All day Tuesday we waited for the other shoe to drop after the Seattle Mariners appeared to select talent in Rounds 2 and 3 that would net them bonus pool savings to splurge a bit on a prospect sometimes in Rounds 4-10.
Day 2 of the MLB Draft ended without such a pick popping for Seattle.
The club’s first selection of Day 3 came and went without much fanfare, except, ‘hey, local kid, Seattle U commit, good for him, awesome.’
But there’s so much more to right-hander Damon Casetta-Stubbs and the Mariners appear to have acquired a Top 150 player with pick No. 328.
How’d they do it?
First, here’s what Casetta-Stubbs brings to the table.
Size at 6-4, 200 pounds. Arm speed that produces deception and velocity that was 88-92 mph until a recent tick that reached the mid-90s, up to 97.
The fastball shows good sink, the slider is considered above-average to plus and a small handful of scouts agreed he brings big-time makeup and feel.
He does have some mechanical hurdles, but the profile is significantly better than Round 11.
Alright… so how did the Mariners get him so late?
One scout opined, “you have to be able to scout and have balls to see (what he has), and pay him.”
Simple as that.
As for the dollars, multiple sources and one report say it’ll take about $325,000 to get Casetta-Stubbs to pass on college. The soft cap on players selected after Round 10 is $125,000. This means to get Casetta-Stubbs to sign, Seattle will need about $200,000 from their bonus pool to allot to the Kings Way Christian Schools star.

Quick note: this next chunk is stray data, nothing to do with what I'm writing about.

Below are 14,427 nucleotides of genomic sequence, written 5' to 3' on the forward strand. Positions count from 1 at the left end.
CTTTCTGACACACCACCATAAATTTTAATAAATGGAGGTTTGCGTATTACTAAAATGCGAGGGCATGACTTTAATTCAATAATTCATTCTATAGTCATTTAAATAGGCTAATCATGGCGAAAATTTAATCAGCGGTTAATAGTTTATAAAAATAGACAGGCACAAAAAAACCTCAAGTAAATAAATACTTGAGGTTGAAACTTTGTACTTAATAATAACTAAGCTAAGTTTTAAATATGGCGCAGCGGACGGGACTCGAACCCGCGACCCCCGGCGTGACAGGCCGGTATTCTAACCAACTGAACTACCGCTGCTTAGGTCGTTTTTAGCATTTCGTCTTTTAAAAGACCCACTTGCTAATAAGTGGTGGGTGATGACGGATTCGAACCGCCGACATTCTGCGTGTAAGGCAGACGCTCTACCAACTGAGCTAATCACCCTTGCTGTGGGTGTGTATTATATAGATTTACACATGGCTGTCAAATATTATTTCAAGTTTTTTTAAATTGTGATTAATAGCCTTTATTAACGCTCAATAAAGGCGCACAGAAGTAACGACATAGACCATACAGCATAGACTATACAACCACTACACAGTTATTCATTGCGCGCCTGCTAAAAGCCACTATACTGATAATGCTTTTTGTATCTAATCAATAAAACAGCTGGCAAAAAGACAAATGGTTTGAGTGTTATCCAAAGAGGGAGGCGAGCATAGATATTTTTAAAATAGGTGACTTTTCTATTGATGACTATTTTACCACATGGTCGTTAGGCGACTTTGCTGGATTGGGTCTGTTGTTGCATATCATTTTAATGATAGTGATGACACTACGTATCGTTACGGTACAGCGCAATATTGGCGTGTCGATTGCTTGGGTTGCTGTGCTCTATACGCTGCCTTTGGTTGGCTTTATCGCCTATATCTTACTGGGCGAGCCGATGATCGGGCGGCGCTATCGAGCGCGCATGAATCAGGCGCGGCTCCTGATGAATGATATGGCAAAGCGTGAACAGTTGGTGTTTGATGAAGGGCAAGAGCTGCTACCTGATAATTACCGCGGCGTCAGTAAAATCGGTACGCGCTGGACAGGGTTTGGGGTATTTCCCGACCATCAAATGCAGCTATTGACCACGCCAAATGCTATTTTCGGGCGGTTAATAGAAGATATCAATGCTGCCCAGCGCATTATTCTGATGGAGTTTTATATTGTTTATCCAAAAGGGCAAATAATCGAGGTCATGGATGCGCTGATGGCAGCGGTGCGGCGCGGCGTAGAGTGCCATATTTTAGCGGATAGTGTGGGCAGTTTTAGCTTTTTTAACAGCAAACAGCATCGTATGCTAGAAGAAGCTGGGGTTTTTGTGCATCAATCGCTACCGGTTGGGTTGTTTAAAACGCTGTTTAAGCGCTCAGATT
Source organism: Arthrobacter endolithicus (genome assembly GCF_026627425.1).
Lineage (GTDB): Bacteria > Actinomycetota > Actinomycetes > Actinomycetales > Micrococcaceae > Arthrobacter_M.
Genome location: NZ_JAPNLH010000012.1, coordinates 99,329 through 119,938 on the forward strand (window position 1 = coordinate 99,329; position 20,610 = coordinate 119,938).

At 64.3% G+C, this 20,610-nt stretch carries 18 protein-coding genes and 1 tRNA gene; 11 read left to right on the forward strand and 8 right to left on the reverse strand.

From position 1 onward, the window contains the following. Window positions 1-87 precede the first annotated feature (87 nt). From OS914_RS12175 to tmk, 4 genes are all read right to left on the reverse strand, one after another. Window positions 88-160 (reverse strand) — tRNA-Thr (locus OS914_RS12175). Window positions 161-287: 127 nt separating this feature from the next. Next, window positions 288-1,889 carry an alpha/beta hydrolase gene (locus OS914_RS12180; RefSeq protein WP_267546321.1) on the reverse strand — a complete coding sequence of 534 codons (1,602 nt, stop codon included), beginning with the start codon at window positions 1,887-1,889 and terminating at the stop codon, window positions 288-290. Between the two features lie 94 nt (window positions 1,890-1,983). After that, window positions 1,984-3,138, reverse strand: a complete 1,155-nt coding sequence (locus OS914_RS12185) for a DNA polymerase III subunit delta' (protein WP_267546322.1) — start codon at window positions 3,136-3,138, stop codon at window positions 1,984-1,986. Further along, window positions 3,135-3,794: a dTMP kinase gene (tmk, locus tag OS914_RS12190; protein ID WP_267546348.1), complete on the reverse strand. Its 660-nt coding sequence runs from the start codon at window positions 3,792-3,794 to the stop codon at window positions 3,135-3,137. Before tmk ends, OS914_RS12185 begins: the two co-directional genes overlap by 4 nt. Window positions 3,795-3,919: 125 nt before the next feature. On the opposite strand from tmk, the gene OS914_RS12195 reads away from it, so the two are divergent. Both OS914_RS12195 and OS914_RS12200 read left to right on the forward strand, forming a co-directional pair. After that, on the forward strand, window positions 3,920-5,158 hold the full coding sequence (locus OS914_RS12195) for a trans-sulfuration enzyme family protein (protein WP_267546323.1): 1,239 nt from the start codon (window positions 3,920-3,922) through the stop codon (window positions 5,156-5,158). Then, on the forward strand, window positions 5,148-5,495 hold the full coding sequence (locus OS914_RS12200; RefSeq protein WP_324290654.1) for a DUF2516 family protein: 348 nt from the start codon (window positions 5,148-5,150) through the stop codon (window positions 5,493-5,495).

We’ve discussed on Baseball Things how No. 54 pick Josh Stowers is probably a pick that comes with a fairly significant discount to pick value (slot) of $1,287,800, and there are some other selections that could save from the pick value, too.
Signing Casetta-Stubbs for the number it apparently will take to get him shouldn’t be a concern, especially if the club likes him as much as the four scouts — three area supervisors and one checker — did late this spring.
One evaluator called his upside Jeff Weaver, who in his prime was a No. 2 starter tossing out 4 wins above replacement. Another suggested Kevin Appier.
A year ago, Seattle got their upside play in Round 2 when they gave Sam Carlson $2 million. He was a Top 25 talent by most accounts. This year, we had to wait a lot longer than I even thought plausible for the club to get their big value.
Casetta-Stubbs, who will probably be the club’s No. 2 pitching prospect upon signing, is tremendous value at $325,000 in Round 11. There’s risk here in the development but the upside is well worth it. This is the kind of shot good organizations find ways to take.
Kudos and congrats to first-year NW Area Scout Alex Ross and the rest of the Mariners scouting department for their scheme in this year’s draft. Logan Gilbert is legit, the club added some safe plays on potential role players — Joey Gerber, Cal Raleigh — and Casetta-Stubbs is the cherry on top.
Jason A. Churchill
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